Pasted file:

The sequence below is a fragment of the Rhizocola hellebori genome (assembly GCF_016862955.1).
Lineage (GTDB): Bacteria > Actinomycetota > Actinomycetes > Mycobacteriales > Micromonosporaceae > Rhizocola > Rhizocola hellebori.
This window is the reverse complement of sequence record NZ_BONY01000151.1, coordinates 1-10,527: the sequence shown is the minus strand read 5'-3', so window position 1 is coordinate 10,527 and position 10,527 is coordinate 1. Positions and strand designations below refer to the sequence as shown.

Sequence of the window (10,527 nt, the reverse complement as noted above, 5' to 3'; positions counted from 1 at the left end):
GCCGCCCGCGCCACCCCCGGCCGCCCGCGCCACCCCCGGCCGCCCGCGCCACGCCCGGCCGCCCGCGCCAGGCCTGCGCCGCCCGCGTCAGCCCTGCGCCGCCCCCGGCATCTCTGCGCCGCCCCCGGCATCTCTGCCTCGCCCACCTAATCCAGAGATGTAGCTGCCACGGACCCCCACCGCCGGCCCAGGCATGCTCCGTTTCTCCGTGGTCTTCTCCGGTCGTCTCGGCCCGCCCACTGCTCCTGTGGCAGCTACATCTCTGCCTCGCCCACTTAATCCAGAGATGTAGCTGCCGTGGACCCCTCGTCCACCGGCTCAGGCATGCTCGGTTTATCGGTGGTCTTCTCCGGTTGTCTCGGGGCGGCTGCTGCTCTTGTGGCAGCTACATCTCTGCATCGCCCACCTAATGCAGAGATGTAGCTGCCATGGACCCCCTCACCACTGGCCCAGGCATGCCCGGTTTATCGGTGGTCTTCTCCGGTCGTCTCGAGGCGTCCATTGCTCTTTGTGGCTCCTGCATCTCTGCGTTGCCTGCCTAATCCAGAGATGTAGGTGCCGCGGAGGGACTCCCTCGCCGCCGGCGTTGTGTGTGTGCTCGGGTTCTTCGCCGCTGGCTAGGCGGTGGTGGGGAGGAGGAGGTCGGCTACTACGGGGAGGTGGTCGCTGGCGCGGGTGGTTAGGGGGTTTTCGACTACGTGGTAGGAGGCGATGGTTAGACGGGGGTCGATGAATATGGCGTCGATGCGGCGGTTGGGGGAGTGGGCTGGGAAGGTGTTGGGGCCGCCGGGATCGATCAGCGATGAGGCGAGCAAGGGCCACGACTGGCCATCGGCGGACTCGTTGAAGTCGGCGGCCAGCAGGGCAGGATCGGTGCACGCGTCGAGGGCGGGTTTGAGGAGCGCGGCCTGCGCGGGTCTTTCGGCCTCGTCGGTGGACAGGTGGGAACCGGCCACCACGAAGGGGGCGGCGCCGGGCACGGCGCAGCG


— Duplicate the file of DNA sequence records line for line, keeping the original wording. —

The sequence below is a fragment of the Rhizocola hellebori genome (assembly GCF_016862955.1).
Lineage (GTDB): Bacteria > Actinomycetota > Actinomycetes > Mycobacteriales > Micromonosporaceae > Rhizocola > Rhizocola hellebori.
This window is the reverse complement of sequence record NZ_BONY01000151.1, coordinates 1-10,527: the sequence shown is the minus strand read 5'-3', so window position 1 is coordinate 10,527 and position 10,527 is coordinate 1. Positions and strand designations below refer to the sequence as shown.

Sequence of the window (10,527 nt, the reverse complement as noted above, 5' to 3'; positions counted from 1 at the left end):
GCCGCCCGCGCCACCCCCGGCCGCCCGCGCCACCCCCGGCCGCCCGCGCCACGCCCGGCCGCCCGCGCCAGGCCTGCGCCGCCCGCGTCAGCCCTGCGCCGCCCCCGGCATCTCTGCGCCGCCCCCGGCATCTCTGCCTCGCCCACCTAATCCAGAGATGTAGCTGCCACGGACCCCCACCGCCGGCCCAGGCATGCTCCGTTTCTCCGTGGTCTTCTCCGGTCGTCTCGGCCCGCCCACTGCTCCTGTGGCAGCTACATCTCTGCCTCGCCCACTTAATCCAGAGATGTAGCTGCCGTGGACCCCTCGTCCACCGGCTCAGGCATGCTCGGTTTATCGGTGGTCTTCTCCGGTTGTCTCGGGGCGGCTGCTGCTCTTGTGGCAGCTACATCTCTGCATCGCCCACCTAATGCAGAGATGTAGCTGCCATGGACCCCCTCACCACTGGCCCAGGCATGCCCGGTTTATCGGTGGTCTTCTCCGGTCGTCTCGAGGCGTCCATTGCTCTTTGTGGCTCCTGCATCTCTGCGTTGCCTGCCTAATCCAGAGATGTAGGTGCCGCGGAGGGACTCCCTCGCCGCCGGCGTTGTGTGTGTGCTCGGGTTCTTCGCCGCTGGCTAGGCGGTGGTGGGGAGGAGGAGGTCGGCTACTACGGGGAGGTGGTCGCTGGCGCGGGTGGTTAGGGGGTTTTCGACTACGTGGTAGGAGGCGATGGTTAGACGGGGGTCGATGAATATGGCGTCGATGCGGCGGTTGGGGGAGTGGGCTGGGAAGGTGTTGGGGCCGCCGGGATCGATCAGCGATGAGGCGAGCAAGGGCCACGACTGGCCATCGGCGGACTCGTTGAAGTCGGCGGCCAGCAGGGCAGGATCGGTGCACGCGTCGAGGGCGGGTTTGAGGAGCGCGGCCTGCGCGGGTCTTTCGGCCTCGTCGGTGGACAGGTGGGAACCGGCCACCACGAAGGGGGCGGCGCCGGGCACGGCGCAGCG